Grant had ordered Sheridan to "Put himself south of the enemy and follow him to the death."

Grant wanted Sheridan to meet Mosby as Mosby was always seen, on horseback, and to rely more on cavalry than infantry, telling him, "Let your headquarters be in the saddle."

Sheridan was to "eat out Virginia clear and clean as far as they [soldiers] go, so that crows flying over it for the balance of the season will have to carry their provender with them." 

Not in the orders, but communicated by telegraph, was another chilling order by General Grant:  "When any of Mosby's men are caught, hang them without trial."  

In the early morning hours of August 13, a wagon train separated from, but supporting, Sheridan's army was resting on a side road near Berryville VA.  Sheridan's movement included many wagons full of food and supplies.

Suddenly, out of the mists of the mountain nearby, came a small group of men, setting up two small cannon.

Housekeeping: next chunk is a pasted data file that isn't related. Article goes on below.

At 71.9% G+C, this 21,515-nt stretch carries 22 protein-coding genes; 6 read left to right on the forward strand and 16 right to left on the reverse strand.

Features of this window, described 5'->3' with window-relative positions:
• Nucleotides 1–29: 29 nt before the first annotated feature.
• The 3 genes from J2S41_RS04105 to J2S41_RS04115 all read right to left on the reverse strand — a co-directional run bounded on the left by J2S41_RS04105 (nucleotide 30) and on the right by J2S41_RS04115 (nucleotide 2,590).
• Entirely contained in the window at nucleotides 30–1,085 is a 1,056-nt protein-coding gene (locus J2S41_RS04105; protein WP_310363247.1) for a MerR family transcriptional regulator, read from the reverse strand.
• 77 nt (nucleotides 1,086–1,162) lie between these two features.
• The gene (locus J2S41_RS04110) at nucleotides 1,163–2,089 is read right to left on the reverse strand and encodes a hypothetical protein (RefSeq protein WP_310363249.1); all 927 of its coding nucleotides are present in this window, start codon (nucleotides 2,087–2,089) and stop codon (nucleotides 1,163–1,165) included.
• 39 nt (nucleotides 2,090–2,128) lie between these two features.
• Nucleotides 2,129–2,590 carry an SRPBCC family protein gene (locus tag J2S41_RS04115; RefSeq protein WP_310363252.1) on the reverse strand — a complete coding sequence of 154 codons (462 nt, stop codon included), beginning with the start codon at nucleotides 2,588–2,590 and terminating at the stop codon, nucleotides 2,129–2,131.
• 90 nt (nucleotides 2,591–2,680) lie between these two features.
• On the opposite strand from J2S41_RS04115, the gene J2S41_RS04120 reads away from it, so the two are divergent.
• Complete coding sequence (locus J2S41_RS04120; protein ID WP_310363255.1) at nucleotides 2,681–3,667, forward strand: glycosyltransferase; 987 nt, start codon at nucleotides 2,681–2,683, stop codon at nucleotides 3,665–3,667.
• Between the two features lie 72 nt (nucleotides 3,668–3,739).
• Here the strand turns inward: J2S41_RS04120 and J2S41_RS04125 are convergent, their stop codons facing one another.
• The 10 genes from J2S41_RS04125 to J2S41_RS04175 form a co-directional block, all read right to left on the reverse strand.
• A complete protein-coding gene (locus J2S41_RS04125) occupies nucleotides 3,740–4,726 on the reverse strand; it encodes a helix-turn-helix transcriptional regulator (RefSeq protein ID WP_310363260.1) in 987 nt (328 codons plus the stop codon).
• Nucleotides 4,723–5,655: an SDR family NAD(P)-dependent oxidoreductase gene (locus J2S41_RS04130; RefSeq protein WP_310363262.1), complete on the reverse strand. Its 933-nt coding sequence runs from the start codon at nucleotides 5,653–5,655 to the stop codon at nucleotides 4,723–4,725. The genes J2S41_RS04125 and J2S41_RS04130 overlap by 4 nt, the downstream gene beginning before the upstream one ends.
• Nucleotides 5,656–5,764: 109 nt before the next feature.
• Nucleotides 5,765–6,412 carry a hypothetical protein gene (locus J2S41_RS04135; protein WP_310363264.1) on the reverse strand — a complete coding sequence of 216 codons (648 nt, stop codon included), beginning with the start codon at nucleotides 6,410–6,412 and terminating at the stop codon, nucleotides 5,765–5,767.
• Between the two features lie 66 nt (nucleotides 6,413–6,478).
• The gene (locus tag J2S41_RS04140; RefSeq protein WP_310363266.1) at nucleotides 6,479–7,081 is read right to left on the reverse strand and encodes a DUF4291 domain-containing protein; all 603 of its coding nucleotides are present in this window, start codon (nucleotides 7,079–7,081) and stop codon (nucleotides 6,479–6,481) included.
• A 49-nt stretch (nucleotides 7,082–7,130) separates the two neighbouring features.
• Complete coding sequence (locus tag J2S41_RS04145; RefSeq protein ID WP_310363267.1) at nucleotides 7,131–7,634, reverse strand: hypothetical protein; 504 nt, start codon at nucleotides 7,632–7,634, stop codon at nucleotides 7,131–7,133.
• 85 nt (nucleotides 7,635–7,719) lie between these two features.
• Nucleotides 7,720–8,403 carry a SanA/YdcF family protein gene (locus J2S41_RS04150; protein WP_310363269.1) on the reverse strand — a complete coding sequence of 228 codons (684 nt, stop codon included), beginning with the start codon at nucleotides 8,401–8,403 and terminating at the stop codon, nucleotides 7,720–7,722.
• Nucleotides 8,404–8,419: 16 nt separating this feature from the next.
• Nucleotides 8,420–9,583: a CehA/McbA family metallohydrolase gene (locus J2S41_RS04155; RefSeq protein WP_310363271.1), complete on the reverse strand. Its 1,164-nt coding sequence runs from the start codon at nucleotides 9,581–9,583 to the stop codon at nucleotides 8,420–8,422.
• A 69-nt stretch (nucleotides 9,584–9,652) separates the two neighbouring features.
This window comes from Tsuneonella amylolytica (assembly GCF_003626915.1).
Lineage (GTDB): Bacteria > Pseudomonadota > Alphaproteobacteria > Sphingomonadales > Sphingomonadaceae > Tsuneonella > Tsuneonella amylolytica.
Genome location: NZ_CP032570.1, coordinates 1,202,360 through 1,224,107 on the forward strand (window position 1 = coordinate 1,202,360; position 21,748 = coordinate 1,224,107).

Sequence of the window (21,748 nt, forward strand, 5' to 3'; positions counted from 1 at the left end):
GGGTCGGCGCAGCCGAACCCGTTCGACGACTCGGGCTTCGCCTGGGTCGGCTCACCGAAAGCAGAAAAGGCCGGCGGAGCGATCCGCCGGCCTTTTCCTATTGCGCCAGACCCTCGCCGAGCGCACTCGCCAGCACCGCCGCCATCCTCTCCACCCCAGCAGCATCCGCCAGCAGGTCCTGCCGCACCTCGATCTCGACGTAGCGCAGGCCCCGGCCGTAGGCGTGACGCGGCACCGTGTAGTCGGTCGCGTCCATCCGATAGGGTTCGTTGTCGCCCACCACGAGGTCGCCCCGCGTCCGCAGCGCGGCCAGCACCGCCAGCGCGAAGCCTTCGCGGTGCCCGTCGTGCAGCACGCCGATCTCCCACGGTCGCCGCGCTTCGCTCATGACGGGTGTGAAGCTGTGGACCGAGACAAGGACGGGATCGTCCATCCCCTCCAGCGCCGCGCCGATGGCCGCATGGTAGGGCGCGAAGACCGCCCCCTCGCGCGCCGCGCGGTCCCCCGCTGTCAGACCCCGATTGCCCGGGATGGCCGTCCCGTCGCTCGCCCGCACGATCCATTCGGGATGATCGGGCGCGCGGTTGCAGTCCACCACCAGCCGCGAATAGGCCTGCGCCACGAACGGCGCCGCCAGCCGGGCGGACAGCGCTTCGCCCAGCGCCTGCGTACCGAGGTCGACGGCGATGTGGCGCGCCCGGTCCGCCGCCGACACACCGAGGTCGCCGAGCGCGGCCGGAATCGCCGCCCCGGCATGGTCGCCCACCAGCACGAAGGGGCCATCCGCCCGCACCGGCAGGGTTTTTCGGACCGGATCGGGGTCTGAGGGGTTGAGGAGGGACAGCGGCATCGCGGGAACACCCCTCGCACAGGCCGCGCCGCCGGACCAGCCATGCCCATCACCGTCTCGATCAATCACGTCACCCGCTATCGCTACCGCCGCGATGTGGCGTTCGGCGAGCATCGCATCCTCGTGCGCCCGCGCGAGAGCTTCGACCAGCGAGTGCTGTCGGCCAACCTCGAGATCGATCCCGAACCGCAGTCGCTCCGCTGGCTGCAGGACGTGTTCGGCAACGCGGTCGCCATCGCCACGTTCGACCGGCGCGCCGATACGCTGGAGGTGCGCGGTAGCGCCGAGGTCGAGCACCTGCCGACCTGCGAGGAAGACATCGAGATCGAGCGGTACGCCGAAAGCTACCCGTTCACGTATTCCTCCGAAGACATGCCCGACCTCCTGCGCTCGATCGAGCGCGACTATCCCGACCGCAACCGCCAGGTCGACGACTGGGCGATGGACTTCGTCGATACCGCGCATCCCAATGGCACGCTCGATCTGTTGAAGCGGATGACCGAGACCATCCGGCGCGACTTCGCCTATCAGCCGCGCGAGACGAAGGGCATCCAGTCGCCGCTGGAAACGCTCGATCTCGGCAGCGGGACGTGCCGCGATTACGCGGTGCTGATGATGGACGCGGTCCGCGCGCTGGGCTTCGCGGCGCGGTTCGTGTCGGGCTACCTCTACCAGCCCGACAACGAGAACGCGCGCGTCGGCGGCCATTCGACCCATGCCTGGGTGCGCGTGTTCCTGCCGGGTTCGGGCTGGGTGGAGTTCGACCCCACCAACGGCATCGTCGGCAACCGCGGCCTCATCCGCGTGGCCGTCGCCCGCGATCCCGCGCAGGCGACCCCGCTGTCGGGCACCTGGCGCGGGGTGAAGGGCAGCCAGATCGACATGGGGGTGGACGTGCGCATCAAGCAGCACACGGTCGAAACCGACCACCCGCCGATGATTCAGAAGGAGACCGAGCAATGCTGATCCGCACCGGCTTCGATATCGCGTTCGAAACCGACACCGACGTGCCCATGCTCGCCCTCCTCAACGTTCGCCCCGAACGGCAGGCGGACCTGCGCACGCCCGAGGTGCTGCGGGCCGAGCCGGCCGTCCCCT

The Union troops of the wagon train thought them to be friendlies, and paid them little attention.

Suddenly the cannon fired, destroying many wagons.  Mosby's Ghosts then came rumbling out of the mist, their horses heavy and loud, whooping and hollering.  They attacked with ferocity.  Some of the wagons burst into flames and the frightened horses attached to them fled, dragging the wagons behind them like roaring torches.

The wagon train squad was taken completely by surprise and fled in panic. A local woman watched as the Northern troops "hid behind the burning ruins, they crouched in the corners of fences, they begged for life, but their day of grace was past."